Can You Find the Frosted Elfin?

Nature Photographer and Founder of The Butterflies of the World Foundation

Spring is just around the corner and fresh butterflies should be emerging very soon. One of those, the frosted elfin (Callophrys irus), is not as well-known as other species such as monarchs or painted ladies. But, this species may be in decline, and experts from the Oklahoma Biological Survey at the University of Oklahoma are very interested in the status of this butterfly within the state.

The frosted elfin is a type of hairstreak belonging to the butterfly family Lycaenidae. It is small, with a wingspan not much wider than a thumbnail.  It is mostly brown with very subtle markings and a frosted edge on the ventral hindwing. Like most hairstreaks, it sits with wings closed.

Frosted elfin, Callophrys irus. By Bryan Reynolds.

Most people might dismiss it as just a brown moth, but its beauty becomes apparent when it can be observed up close where its delicate frosted wings can be appreciated.

If you want to observe this butterfly yourself, you have to consider a few things. First, it is a very early-in-the-season flyer. In Oklahoma, adults start to emerge at the end of March and the flight is over in just a couple short weeks, ending in mid-April. There is only one adult brood, so if you miss them, you’ll have to wait until the next year to try again. Early spring in Oklahoma can be a tough time to find these butterflies, because the weather can fluctuate with late freezes and early warm spells.

Frosted Elfin, Callophrys irus, caterpillar on yellow wild indigo, Baptisia sphaerocarpa. By Bryan Reynolds.

Besides weather concerns, another major factor in locating the frosted elfin, is finding its larval food plant. Frosted elfins are never found far away from their caterpillar food, and in Oklahoma the only documented host is yellow wild indigo (Baptisia sphaerocarpa). However, the frosted elfin survey crew in neighboring Arkansas found several colonies of the butterfly utilizing a related plant, Nuttall’s wild indigo (B. nuttalliana). Both of these species of indigo are very conspicuous, but only when in bloom. Unfortunately, by the time the flowers are opening, the adult butterflies have already finished flying, and then only caterpillars can be searched for. Finding tiny caterpillars requires a meticulous search among the leaves and flowers of the indigo. Or, the other option is to document the location of the plants, and then return the following spring to look for adults.

Yellow wild indigo, Baptisia sphaerocarpa. By Bryan Reynolds.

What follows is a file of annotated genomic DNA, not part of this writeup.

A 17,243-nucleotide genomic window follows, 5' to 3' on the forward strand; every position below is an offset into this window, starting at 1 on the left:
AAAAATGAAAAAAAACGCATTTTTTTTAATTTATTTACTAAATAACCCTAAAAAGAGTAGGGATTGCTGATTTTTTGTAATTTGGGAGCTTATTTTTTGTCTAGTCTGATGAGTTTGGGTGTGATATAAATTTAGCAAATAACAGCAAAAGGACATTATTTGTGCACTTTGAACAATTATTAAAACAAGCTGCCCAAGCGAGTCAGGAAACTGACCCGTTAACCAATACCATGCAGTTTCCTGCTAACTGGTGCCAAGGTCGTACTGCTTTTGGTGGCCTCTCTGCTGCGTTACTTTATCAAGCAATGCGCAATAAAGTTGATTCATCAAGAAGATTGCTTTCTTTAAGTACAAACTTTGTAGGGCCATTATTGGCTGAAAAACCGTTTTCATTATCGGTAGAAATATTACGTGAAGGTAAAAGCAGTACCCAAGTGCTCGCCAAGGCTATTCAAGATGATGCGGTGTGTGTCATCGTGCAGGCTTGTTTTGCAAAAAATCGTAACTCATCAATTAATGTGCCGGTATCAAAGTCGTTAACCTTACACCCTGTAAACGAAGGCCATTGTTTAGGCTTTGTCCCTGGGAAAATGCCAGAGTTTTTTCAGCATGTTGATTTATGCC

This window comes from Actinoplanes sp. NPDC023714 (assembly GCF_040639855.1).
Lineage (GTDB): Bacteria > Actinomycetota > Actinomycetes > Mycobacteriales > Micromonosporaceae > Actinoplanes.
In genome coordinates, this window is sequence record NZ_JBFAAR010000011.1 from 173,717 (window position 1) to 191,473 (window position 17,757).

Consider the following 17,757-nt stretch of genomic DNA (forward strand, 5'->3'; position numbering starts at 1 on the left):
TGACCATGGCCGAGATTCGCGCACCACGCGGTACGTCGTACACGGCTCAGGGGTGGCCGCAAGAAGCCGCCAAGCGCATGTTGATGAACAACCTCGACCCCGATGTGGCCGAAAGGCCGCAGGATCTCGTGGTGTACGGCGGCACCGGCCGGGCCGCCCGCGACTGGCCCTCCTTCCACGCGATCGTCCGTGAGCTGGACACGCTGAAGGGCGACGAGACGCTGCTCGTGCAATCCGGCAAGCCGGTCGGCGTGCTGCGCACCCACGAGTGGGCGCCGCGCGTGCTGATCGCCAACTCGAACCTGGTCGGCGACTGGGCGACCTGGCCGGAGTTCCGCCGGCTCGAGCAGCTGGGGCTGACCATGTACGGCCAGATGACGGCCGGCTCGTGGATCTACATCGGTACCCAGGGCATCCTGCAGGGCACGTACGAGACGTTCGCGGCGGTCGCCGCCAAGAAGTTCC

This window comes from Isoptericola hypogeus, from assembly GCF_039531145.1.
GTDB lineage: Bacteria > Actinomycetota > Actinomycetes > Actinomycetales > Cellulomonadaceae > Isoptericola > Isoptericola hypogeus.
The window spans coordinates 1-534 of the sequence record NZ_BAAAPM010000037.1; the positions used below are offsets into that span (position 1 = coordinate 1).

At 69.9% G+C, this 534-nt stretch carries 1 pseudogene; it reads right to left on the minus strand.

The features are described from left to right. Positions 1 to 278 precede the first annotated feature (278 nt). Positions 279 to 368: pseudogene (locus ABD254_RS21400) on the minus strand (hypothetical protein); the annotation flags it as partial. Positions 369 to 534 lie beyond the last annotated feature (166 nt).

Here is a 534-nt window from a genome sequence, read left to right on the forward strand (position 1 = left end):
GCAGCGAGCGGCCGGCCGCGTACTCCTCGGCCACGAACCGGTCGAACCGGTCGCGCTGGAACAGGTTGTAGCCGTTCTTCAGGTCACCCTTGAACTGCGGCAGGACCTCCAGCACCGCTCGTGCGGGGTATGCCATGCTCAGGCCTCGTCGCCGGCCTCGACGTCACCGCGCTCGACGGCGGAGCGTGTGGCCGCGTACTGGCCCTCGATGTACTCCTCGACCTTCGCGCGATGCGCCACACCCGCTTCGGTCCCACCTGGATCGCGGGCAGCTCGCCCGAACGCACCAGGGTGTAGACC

Historically, the frosted elfin has been found in the southeastern quarter of the state, starting from Murray County then southward to the Texas border and then east to Arkansas, encompassing 14 counties. This is a lot of ground to cover within the short window of the adult flight and makes it difficult to find new colonies. This brings us to how you can help:

  1. The survey region is large and we need help finding the plants. Yellow wild indigo likes to grow in disturbed areas such as pastures, fence lines, along roadsides, powerline cuts, etc., and is found throughout the study region. Nuttall’s wild indigo is found in the southeast part of the state and then up into the Kiamichi and Ouachita Mountains. If you see large patches of either plant, please contact us.
  2. If you find any patches of the two species of indigo, and you would like to search for the butterfly, please do! Remember they are tiny butterflies, so think small and look low. If you spot an adult, please try to get a photo of it. If not, that’s okay, but please let us know where you spotted it
  3. If you’re really determined, you can search for caterpillars. If searching for them on yellow wild indigo, the caterpillars are a lemon yellow color. If on Nuttall’s indigo, they are green. Both color varieties are very small and slug-like in appearance. Mature caterpillars will be out at the end of April into the beginning of May. Again, please try to snap a photo, even if the critter is small in the frame, we should hopefully be able to tell if it is a frosted elfin
  4. Pass the word. If you know anyone who would be interested in helping, please let them know.

Here’s my (Bryan Reynolds) email: to email sightings or ask questions. Also, below are two websites to provide more information:

Bryan Reynolds is a professional nature and wildlife photographer who specializes in photographing the natural world especially smaller subjects. His work has been extensively published and my list of editorial clients includes publications of the National Geographic Society, The Nature Conservancy, the Smithsonian Institution, the Xerces Society, the American Arachnological Society and many books, post cards, calendars, nature center/museum displays and magazines such as Outdoor Photographer, Discover, Nature Photographer, Highlights for Children, Photo Techniques, Birds and Blooms and many more.